FlowRouter.go() in event handler creates subscription problems


#1

If I invoke FlowRouter.go() inside an event handler upon a successful form submission, I get the dreaded:

Exception in template helper: TypeError: Cannot read property 'first' of undefined

I do not get that error if I do not call FlowRouter.go().

Here is a two minute screencast illustrating the problem:

I would prefer not to do the “guard” hack; that does not seem like correct Meteor coding. If I do not have the console open, I don’t notice the error, but that also doesn’t seem like correct Meteor coding.

I do not understand why the helper functions for the Edit page are being called when FlowRouter is redirecting away from that page.

Thanks for any insight you can provide.


#2

just a few comments from what I can see,

The subscription is in an autorun(), but it isn’t guarded or being passed a param for a contact in particular to subscribe to, so you could probably remove the autorun.

the helpers for each key seem slightly redundant, which is why it feels even more redundant to guard it repeatedly.

possibly this could help with the template errors?

helpers({
  contact(){
    const id = FlowRouter.getParam('_id');
    return id && Contacts.findOne(id);
  }
})

in the html, use {{ contact.first }}

I think you are getting slight more delay by returning so many helpers that are doing the same thing. Blaze is more graceful about helpers failing or not being available, but your error is more related to an unguarded javascript variable, the param, that becomes unavailable when routing away.

also, depending on how you need the info updated, timing etc you can put the FlowRouter.go, before the update code, and let it process in the bg - if you don’t need to wait. If you do need to wait, for a potential error etc, you can move it to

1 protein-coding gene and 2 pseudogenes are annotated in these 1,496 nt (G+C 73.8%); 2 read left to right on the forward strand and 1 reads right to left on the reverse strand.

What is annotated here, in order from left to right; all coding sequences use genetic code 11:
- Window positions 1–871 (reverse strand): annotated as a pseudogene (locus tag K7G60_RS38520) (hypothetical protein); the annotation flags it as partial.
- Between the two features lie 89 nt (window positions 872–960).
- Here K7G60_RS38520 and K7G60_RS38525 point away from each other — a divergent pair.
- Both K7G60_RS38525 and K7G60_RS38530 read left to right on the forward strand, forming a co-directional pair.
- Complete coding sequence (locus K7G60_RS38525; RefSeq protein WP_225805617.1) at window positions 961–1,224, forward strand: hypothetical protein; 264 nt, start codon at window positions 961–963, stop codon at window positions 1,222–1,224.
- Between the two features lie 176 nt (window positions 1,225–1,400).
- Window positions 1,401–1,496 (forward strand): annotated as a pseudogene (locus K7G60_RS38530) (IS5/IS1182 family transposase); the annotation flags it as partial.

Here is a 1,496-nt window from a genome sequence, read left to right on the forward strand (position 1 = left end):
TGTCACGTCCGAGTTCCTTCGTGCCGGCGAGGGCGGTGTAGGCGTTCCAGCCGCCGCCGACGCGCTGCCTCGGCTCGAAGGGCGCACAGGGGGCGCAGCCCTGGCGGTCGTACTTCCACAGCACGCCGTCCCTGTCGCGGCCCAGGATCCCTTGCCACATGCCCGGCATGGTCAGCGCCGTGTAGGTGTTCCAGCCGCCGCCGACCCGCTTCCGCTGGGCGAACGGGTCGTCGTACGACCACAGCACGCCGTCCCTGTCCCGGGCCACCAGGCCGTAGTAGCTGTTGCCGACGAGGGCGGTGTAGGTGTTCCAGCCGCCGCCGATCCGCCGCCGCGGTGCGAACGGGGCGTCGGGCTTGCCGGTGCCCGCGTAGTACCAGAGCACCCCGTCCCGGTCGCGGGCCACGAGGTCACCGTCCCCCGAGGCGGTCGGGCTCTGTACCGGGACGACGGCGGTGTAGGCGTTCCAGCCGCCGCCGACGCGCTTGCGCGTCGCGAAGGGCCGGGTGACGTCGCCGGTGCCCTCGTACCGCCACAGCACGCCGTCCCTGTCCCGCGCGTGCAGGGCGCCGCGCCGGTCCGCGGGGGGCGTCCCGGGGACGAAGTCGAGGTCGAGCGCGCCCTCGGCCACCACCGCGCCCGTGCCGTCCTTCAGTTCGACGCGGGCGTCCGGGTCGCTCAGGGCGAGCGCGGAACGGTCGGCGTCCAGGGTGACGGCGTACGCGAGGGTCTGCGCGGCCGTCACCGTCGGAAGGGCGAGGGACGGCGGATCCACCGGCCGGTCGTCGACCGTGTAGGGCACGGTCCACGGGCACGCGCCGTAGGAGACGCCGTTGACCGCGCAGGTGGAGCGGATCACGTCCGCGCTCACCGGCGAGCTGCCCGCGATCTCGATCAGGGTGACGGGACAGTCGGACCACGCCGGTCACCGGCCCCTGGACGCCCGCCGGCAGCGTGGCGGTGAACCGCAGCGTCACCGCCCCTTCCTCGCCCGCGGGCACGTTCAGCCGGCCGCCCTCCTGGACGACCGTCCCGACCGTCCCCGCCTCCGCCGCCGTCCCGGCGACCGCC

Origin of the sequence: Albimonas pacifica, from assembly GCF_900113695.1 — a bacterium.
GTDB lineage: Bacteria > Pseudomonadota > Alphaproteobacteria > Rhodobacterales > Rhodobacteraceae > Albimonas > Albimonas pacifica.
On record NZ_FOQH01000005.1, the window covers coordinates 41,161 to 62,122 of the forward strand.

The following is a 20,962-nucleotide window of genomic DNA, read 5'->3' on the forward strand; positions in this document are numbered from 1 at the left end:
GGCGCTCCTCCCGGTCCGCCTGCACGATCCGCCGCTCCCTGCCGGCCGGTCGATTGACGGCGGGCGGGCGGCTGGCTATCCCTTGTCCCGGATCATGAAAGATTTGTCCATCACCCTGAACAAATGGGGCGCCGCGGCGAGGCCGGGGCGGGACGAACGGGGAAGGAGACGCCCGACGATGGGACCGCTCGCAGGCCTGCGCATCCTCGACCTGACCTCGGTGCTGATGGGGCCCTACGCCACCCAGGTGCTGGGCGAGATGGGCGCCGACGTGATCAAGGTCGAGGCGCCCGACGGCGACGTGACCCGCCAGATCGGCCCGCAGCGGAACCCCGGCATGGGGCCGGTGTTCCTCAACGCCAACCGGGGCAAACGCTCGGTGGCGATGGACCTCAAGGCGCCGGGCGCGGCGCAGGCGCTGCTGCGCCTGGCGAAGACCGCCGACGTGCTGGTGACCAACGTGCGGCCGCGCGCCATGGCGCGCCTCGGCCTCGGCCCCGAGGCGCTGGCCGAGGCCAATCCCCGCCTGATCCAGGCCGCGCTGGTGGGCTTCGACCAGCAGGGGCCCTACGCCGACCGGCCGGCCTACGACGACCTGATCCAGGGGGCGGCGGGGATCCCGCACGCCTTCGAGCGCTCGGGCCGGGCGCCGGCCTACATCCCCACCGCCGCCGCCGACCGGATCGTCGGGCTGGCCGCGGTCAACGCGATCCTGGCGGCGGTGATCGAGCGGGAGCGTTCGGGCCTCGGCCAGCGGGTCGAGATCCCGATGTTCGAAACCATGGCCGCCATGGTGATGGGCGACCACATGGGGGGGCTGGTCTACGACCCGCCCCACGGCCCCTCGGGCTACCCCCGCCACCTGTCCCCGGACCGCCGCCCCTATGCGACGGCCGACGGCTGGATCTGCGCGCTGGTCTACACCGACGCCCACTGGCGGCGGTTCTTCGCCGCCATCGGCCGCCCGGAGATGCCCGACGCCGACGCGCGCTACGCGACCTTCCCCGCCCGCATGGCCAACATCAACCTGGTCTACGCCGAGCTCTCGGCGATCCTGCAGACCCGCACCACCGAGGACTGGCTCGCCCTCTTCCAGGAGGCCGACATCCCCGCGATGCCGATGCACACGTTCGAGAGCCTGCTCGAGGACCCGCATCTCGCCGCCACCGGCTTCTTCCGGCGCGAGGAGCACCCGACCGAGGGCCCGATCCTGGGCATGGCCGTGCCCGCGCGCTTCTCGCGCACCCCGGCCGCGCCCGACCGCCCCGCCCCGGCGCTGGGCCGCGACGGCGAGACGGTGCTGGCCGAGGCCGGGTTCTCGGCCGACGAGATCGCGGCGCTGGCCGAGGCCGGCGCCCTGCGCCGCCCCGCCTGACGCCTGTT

Contacts.update(id, { $set: updateObj }, (err, res) => FlowRouter.go(...))


#3

I would also possibly refactor the error helper to take the key as a param, to reduce repeated code.

{{#if displayFieldError ‘first’}} or make it a global registerHelper so you can reuse easier.

helpers({
  displayFieldError(field) {
    if (Match.test(field, String) {
      ...validation code keyObj.name === field ...
      //param field instead of multiple duplicated helpers. 
    }
  }
})

#4

Thanks so much for the quick response.

I agree there is too much redundancy; I will remove it.

I was trying to avoid the use of this idiom:

return id && Contacts.findOne(id);

because I have never seen it used in “authoritative” documents (i.e. Meteor Guide), and it seems like it can mask other problems. However, it is a relatively simple way to avoid the spurious console errors, so I guess I will incorporate it.


#5

It’s not really hiding an error, it’s just not accessing a nested object property if the object isn’t available. The main time to not use it is if you need to act differently/show a different template/message if the object isn’t avail. If you don’t need to deal with that in the UX, then you can use the shorthand. If you use lodash in your app, my fav helper of all time is lodash.get(obj, ‘deep.nested.property’, null)

you can safely get an object property or return a default value if it’s unavail, without having to do multiple guards

Here is an article that is relevant about guards, it’s really just a more shorthand coding style that is becoming more popular in js

it’s the same as ternary

return id ? Contacts.findOne(id) : false

or longer if/else statement

const id = ...
if (Match.test(id, String)) {
  return Contacts.findOne(id); 
}

or usually, if I need a param over and over, you can assign it to the template instance in oncreated in the a reactive dict or autorun to subscribe to a document,

this.autorun(() => {
  // store contact's id on template for later reuse
  this.contactId = FlowRouter.getParam...
  if (id) {
    this.subContact = this.subscribe('contacts', this.contactId )
  }
}

and in the helpers

if (Template.instance().subContact.ready()) {
  ...
}

#6

That’s really, really helpful. Thanks so much for the detailed responses.